Humpback whales can learn new songs from each other as they make their annual migration, scientists have said.
Researchers have discovered similarities in whale songs recorded at the Kermadec Islands in the South Pacific Ocean and songs from multiple locations where they spend the winter, from New Caledonia to the Cook Islands.
The study, led by the University of St Andrews centred on the Kermadec Islands, a set of tiny volcanic islands around 600 miles (1,000km) northeast of Auckland, which were recently found to be a migratory stopover for the whales.
Scientists already knew the huge mammals shared songs as they migrated across the ocean, the songs spreading across breeding populations from Australia to French Polynesia.
It is a process that can take up to three years.
Scientists from the university’s School of Biology, working with the University of Auckland, have found that, in addition to sharing songs, migration may help them learn new ones.
Dr Luke Rendell, from the School of Biology at the University of St Andrews, said: “Song themes from multiple wintering grounds matched songs recorded at the Kermadecs.
Those songs included “a hybrid of two songs, suggesting that multiple humpback whale populations from across the South Pacific are travelling past these islands and song learning may be occurring.
“Our results are consistent with the hypothesis of song learning on a shared migratory route, a mechanism that could drive the eastern transmission of song across the South Pacific,” she added.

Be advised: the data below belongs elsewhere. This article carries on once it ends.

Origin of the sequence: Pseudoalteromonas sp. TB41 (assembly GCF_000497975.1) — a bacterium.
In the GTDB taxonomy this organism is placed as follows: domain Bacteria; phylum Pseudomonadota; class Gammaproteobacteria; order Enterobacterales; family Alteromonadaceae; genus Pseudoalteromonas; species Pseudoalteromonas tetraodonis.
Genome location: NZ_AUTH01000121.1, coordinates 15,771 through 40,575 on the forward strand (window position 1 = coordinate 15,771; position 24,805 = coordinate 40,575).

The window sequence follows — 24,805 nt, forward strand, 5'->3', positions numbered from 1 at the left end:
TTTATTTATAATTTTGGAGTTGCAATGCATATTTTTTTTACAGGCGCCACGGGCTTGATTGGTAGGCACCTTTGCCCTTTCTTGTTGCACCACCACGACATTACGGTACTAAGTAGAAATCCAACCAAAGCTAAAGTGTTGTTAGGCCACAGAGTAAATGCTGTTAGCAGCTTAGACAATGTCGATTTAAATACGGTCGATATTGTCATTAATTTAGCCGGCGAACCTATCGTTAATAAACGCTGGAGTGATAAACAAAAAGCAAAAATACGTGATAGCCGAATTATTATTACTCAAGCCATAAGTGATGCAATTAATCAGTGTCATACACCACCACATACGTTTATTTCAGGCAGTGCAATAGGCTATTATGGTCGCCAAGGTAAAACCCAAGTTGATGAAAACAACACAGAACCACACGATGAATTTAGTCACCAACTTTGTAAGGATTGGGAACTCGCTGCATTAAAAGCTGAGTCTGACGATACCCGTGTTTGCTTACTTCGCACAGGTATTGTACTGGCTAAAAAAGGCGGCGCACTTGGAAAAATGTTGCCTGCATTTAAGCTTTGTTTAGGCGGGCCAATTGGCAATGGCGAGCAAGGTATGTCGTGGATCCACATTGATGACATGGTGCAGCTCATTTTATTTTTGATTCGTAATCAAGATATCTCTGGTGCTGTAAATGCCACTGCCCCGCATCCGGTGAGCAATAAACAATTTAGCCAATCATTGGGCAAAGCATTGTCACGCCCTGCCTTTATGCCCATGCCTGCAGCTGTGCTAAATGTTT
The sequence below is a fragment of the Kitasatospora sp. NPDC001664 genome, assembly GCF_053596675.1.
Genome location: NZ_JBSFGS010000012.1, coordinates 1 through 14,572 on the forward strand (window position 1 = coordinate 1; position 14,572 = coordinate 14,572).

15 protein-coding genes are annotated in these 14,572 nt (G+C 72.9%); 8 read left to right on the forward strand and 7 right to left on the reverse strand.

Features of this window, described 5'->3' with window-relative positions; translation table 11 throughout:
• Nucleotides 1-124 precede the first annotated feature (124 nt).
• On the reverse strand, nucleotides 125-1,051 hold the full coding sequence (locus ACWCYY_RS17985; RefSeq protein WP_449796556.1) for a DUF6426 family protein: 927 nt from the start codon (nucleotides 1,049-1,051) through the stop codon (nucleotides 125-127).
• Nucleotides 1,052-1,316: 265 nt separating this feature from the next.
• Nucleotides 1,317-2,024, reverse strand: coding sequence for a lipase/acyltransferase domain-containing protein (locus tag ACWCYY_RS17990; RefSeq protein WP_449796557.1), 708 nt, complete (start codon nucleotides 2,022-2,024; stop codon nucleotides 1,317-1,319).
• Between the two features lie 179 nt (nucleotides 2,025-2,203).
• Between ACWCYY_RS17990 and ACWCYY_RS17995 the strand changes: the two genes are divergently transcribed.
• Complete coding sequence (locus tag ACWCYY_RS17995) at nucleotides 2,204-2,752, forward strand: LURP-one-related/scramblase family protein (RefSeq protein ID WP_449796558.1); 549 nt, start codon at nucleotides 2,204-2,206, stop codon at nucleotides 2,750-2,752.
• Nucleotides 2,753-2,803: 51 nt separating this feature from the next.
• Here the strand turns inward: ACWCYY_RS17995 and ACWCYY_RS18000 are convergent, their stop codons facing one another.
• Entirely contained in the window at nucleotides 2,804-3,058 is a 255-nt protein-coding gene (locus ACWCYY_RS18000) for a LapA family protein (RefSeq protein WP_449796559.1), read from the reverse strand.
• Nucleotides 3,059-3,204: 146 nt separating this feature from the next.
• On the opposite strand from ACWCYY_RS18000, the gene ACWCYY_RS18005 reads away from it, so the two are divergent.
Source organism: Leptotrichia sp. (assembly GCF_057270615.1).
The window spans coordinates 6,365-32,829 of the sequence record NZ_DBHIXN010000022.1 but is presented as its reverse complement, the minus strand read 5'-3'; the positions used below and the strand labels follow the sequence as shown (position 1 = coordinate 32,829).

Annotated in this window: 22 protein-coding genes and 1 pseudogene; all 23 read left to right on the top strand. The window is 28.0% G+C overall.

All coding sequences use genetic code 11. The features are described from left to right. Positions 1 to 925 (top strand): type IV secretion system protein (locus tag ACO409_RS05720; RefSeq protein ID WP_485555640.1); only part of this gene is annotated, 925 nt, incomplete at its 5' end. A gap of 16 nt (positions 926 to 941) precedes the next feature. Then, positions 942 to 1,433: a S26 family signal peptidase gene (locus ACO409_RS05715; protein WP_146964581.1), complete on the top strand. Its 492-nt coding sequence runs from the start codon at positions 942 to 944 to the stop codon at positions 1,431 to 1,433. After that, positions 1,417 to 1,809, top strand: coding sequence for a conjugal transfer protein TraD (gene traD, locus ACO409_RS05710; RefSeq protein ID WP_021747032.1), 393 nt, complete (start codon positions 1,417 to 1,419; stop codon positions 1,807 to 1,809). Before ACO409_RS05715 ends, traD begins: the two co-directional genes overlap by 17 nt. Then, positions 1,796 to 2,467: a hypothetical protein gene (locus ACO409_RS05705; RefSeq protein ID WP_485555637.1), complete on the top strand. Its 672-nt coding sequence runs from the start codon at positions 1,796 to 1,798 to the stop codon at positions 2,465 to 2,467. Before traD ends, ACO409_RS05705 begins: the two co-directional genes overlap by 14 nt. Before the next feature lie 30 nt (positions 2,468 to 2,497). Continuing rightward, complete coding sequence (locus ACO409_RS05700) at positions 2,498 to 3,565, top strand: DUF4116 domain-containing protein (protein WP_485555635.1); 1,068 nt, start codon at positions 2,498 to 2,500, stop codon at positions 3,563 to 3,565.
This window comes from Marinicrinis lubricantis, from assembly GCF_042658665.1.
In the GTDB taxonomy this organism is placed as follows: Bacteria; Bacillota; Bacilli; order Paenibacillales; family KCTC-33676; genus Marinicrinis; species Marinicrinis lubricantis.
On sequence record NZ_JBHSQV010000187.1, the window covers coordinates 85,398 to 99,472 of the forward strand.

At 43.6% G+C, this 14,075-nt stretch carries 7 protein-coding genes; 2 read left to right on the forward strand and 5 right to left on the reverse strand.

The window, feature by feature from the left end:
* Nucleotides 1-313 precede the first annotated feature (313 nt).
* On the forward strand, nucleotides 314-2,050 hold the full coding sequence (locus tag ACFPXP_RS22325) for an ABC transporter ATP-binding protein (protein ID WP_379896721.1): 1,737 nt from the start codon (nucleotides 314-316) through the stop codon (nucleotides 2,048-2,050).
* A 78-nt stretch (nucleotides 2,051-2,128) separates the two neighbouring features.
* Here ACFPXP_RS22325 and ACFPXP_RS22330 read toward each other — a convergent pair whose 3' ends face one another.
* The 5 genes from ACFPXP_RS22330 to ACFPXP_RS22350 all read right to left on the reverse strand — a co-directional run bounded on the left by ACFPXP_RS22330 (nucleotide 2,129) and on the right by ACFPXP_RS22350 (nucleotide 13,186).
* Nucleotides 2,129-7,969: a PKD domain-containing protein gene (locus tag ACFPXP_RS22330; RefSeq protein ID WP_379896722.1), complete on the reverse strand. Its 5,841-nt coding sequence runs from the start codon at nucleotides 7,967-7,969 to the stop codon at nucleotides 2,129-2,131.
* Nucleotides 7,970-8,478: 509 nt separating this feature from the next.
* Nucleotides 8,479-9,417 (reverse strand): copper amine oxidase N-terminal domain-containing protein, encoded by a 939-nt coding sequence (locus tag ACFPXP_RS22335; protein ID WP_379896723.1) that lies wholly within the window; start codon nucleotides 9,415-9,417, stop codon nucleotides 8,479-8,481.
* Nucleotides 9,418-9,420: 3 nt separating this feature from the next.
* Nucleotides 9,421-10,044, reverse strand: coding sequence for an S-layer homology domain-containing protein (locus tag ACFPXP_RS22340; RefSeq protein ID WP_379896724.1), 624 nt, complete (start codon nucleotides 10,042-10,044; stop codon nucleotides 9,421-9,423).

Dr Ellen Garland, also from the University of St Andrews, said: “Our research has revealed the migration patterns of humpback whales appear to be written into their songs.
“While convergence and transmission have been shown within a whale population during migration and on their wintering grounds, song exchange and convergence on a shared migratory route remained elusive.”
Humpback whales, which can grow to more than 50 feet (15m), are found in every ocean in the world and are famous for their singing.
Male humpbacks produce a long series of calls that are normally heard during the winter breeding season.
The same song may be repeated for several hours, in spite of the groups sometimes being up to 3,100 miles (5000km) apart.
Researchers are not certain why humpback whales sing, but believe the songs may be used to attract females or mark territory.
Credit: Sky News